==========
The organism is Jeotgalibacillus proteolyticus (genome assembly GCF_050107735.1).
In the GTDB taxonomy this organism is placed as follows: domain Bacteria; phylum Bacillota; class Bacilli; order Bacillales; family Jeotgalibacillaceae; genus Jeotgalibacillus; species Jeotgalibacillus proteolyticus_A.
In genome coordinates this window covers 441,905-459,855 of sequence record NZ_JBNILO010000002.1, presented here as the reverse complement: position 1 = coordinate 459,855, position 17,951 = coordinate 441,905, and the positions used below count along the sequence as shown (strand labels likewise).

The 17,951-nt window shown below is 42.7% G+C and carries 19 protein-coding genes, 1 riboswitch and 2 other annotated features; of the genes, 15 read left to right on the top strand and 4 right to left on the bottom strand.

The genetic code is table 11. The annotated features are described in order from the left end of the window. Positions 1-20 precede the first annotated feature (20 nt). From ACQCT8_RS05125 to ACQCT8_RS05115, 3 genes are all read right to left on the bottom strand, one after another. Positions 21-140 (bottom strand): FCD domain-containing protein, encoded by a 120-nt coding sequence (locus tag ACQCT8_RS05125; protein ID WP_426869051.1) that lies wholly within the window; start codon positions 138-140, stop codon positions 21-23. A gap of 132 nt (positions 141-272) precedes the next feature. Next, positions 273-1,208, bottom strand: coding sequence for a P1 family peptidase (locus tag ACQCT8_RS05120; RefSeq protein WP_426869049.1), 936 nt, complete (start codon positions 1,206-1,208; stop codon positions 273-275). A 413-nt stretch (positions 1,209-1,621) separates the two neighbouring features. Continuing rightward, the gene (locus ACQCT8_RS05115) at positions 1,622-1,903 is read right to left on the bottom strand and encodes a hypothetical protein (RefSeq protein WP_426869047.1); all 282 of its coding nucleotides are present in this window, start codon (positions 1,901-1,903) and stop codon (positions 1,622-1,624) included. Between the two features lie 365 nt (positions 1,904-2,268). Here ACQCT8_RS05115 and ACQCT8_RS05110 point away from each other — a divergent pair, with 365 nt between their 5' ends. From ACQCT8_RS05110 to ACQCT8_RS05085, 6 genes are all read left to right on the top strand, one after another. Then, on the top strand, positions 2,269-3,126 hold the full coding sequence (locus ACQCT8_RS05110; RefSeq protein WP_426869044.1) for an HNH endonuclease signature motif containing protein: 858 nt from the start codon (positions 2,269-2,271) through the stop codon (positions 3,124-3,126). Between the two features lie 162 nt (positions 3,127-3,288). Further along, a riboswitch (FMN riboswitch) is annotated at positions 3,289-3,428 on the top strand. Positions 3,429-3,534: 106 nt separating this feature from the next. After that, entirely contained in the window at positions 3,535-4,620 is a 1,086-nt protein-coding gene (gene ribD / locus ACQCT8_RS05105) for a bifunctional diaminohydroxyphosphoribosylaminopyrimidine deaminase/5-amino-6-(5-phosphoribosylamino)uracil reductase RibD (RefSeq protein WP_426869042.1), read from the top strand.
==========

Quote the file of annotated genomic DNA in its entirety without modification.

The organism is Jeotgalibacillus proteolyticus (genome assembly GCF_050107735.1).
In the GTDB taxonomy this organism is placed as follows: domain Bacteria; phylum Bacillota; class Bacilli; order Bacillales; family Jeotgalibacillaceae; genus Jeotgalibacillus; species Jeotgalibacillus proteolyticus_A.
In genome coordinates this window covers 441,905-459,855 of sequence record NZ_JBNILO010000002.1, presented here as the reverse complement: position 1 = coordinate 459,855, position 17,951 = coordinate 441,905, and the positions used below count along the sequence as shown (strand labels likewise).

The 17,951-nt window shown below is 42.7% G+C and carries 19 protein-coding genes, 1 riboswitch and 2 other annotated features; of the genes, 15 read left to right on the top strand and 4 right to left on the bottom strand.

The genetic code is table 11. The annotated features are described in order from the left end of the window. Positions 1-20 precede the first annotated feature (20 nt). From ACQCT8_RS05125 to ACQCT8_RS05115, 3 genes are all read right to left on the bottom strand, one after another. Positions 21-140 (bottom strand): FCD domain-containing protein, encoded by a 120-nt coding sequence (locus tag ACQCT8_RS05125; protein ID WP_426869051.1) that lies wholly within the window; start codon positions 138-140, stop codon positions 21-23. A gap of 132 nt (positions 141-272) precedes the next feature. Next, positions 273-1,208, bottom strand: coding sequence for a P1 family peptidase (locus tag ACQCT8_RS05120; RefSeq protein WP_426869049.1), 936 nt, complete (start codon positions 1,206-1,208; stop codon positions 273-275). A 413-nt stretch (positions 1,209-1,621) separates the two neighbouring features. Continuing rightward, the gene (locus ACQCT8_RS05115) at positions 1,622-1,903 is read right to left on the bottom strand and encodes a hypothetical protein (RefSeq protein WP_426869047.1); all 282 of its coding nucleotides are present in this window, start codon (positions 1,901-1,903) and stop codon (positions 1,622-1,624) included. Between the two features lie 365 nt (positions 1,904-2,268). Here ACQCT8_RS05115 and ACQCT8_RS05110 point away from each other — a divergent pair, with 365 nt between their 5' ends. From ACQCT8_RS05110 to ACQCT8_RS05085, 6 genes are all read left to right on the top strand, one after another. Then, on the top strand, positions 2,269-3,126 hold the full coding sequence (locus ACQCT8_RS05110; RefSeq protein WP_426869044.1) for an HNH endonuclease signature motif containing protein: 858 nt from the start codon (positions 2,269-2,271) through the stop codon (positions 3,124-3,126). Between the two features lie 162 nt (positions 3,127-3,288). Further along, a riboswitch (FMN riboswitch) is annotated at positions 3,289-3,428 on the top strand. Positions 3,429-3,534: 106 nt separating this feature from the next. After that, entirely contained in the window at positions 3,535-4,620 is a 1,086-nt protein-coding gene (gene ribD / locus ACQCT8_RS05105) for a bifunctional diaminohydroxyphosphoribosylaminopyrimidine deaminase/5-amino-6-(5-phosphoribosylamino)uracil reductase RibD (RefSeq protein WP_426869042.1), read from the top strand.